Tuesday, October 5, 2010

How do I compost?

Compost is a dark, crumbly, and earthy-smelling form of decomposing organic matter. Backyard compost can be collected in piles, bins, tumblers, or homemade structures. Composting is a cheap and efficient way of handling kitchen scraps and yard waste. "Finished" compost makes a great addition to gardens, flower beds and trees. It will add essential nutrients to the soil.

What to compost
Nitrogen-rich, green materials: fruit scraps, vegetable scraps, plant trimmings, coffee grounds, rice, pasta, egg shells, tea bags, flowers, hedge clippings and small amounts of grass.

Carbon-rich, brown materials: coffee filters, stale bread, paper napkins and towels, dryer lint, hair, leaves, straw or hay, small twigs/chips, dried grass and weeds.

What not to compost
Meat, fish or bones; dairy products, oils or fats, sauces, ashes, pet waste, diseased plants, mature weeds with seeds.

A Home Composting Handbook is available on the Ulster County Resource Recovery Agency website,

Beacon Composts: Zero Waste Garden Tour

Did you miss this year's Compost Garden Tour? Would you like to participate next year? Please contact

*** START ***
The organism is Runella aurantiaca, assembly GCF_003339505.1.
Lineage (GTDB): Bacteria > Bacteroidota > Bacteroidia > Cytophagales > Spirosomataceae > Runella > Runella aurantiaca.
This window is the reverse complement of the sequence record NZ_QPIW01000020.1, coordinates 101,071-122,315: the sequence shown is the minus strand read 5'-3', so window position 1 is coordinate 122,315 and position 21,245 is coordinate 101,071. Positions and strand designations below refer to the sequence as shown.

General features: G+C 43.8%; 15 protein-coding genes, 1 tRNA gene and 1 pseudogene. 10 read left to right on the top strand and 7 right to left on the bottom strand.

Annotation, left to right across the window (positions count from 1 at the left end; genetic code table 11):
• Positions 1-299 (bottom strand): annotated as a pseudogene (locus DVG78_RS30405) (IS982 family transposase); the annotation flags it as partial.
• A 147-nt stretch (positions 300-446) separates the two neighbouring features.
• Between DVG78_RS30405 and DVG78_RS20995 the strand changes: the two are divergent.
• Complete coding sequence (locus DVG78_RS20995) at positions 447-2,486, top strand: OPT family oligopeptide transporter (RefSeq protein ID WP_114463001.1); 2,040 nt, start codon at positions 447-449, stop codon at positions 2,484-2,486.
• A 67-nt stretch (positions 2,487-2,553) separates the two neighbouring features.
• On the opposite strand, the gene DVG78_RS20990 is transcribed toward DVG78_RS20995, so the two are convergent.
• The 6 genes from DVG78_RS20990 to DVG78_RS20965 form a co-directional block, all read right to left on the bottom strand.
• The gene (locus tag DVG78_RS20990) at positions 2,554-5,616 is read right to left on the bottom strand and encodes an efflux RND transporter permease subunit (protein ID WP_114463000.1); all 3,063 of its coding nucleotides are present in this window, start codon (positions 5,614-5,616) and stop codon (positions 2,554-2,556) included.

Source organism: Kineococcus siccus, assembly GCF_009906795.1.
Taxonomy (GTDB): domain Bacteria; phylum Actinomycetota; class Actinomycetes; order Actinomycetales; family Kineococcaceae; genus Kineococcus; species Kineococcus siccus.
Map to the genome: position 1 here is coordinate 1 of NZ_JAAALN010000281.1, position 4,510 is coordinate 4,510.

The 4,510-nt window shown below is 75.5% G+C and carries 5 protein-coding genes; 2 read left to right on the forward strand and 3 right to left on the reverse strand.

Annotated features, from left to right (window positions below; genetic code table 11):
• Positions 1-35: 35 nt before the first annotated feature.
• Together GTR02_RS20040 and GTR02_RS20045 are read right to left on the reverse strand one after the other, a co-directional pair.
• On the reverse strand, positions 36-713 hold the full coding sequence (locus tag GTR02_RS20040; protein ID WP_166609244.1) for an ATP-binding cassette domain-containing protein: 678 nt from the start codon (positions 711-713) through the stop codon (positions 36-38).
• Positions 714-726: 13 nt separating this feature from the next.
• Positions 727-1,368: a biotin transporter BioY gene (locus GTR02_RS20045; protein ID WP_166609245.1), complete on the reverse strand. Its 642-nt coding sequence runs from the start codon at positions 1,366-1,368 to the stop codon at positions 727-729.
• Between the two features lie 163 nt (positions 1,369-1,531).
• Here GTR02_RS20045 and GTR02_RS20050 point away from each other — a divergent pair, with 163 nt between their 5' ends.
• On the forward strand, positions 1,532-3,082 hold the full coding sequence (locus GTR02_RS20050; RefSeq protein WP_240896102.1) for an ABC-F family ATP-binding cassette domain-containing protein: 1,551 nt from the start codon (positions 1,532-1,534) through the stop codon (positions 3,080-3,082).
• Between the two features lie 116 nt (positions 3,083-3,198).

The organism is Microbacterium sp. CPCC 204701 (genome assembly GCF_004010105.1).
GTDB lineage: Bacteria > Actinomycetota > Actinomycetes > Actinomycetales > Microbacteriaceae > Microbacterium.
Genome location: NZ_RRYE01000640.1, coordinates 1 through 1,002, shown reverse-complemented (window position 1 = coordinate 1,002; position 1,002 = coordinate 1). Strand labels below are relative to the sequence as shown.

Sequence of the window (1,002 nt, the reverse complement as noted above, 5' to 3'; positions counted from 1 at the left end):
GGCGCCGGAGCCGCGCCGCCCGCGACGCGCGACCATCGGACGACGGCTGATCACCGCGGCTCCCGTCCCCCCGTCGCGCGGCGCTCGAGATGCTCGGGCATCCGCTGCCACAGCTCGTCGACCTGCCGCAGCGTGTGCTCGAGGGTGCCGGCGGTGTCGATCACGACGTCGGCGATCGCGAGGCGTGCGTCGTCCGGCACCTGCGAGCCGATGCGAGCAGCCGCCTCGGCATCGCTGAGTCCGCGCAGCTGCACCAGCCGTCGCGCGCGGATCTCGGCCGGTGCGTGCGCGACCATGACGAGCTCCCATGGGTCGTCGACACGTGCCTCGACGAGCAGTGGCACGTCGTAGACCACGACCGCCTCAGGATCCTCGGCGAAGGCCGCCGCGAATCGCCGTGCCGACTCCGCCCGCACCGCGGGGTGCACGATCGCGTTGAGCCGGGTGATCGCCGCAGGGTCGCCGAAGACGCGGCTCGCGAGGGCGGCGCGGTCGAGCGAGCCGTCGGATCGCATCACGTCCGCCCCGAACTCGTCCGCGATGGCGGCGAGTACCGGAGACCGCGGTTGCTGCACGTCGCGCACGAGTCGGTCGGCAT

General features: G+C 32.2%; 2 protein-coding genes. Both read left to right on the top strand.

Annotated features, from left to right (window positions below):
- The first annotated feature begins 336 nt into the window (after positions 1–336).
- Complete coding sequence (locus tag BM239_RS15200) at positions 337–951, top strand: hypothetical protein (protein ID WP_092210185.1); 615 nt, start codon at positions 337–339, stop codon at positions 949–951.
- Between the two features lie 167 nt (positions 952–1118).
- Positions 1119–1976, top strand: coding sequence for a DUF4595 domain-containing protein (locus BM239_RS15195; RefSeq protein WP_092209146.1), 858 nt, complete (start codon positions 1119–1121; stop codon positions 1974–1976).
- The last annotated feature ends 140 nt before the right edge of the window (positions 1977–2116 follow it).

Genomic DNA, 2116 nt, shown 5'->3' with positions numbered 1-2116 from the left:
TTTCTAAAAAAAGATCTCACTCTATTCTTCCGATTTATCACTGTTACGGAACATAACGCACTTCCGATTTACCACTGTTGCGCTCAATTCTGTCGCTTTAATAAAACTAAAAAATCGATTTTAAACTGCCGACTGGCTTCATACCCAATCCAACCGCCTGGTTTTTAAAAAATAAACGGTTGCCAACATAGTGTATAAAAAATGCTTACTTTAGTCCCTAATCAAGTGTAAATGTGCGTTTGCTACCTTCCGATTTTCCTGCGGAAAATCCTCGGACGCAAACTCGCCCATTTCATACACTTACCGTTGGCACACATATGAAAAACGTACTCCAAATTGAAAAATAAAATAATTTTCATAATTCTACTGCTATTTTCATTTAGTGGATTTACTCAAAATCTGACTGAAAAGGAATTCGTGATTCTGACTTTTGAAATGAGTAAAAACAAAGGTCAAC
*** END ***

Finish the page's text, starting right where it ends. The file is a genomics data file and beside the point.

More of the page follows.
Friday, October 1, 2010

What can I recycle?

Mixed Paper
Newspapers, glossy inserts, magazines, junk mail, telephone books, mixed office paper, dry food boxes, shoes boxes, paper egg cartons, flattened cardboard (no larger than 3'x3'). MUST BE CLEAN OF FOOD RESIDUE. Stack in bin or place in paper grocery bags. DO NOT PLACE IN PLASTIC BAGS.

Plastic Containers
#'s 1, 2, 3, 5, 7 and 9 only (check bottom of container). NO caps/lids, rinsed and flattened (where possible). NO food particles or liquids. DO NOT PLACE IN PLASTIC BAGS.

Glass Bottles and Jars
Unbroken and clean. NO caps or lids. All colors accepted. DO NOT PLACE IN PLASTIC BAGS.

Metal Food Cans/Aluminum Foil
Must be clean of food residue/rinsed. DO NOT flatten cans. DO NOT PLACE IN PLASTIC BAGS.

Guidelines courtesy of Royal Carting, Please call 831-4390, if you need additional recycling bins.

Curbside Recycling Guidelines